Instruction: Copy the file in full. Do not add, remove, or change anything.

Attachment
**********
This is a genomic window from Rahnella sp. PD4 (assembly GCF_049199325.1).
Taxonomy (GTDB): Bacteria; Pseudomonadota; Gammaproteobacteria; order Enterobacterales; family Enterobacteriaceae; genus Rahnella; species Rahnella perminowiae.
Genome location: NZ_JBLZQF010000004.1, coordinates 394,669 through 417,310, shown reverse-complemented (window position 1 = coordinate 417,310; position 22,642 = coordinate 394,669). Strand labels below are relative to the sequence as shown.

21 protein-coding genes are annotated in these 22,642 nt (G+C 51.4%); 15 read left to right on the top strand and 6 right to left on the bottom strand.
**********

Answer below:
This is a genomic window from Rahnella sp. PD4 (assembly GCF_049199325.1).
Taxonomy (GTDB): Bacteria; Pseudomonadota; Gammaproteobacteria; order Enterobacterales; family Enterobacteriaceae; genus Rahnella; species Rahnella perminowiae.
Genome location: NZ_JBLZQF010000004.1, coordinates 394,669 through 417,310, shown reverse-complemented (window position 1 = coordinate 417,310; position 22,642 = coordinate 394,669). Strand labels below are relative to the sequence as shown.

21 protein-coding genes are annotated in these 22,642 nt (G+C 51.4%); 15 read left to right on the top strand and 6 right to left on the bottom strand.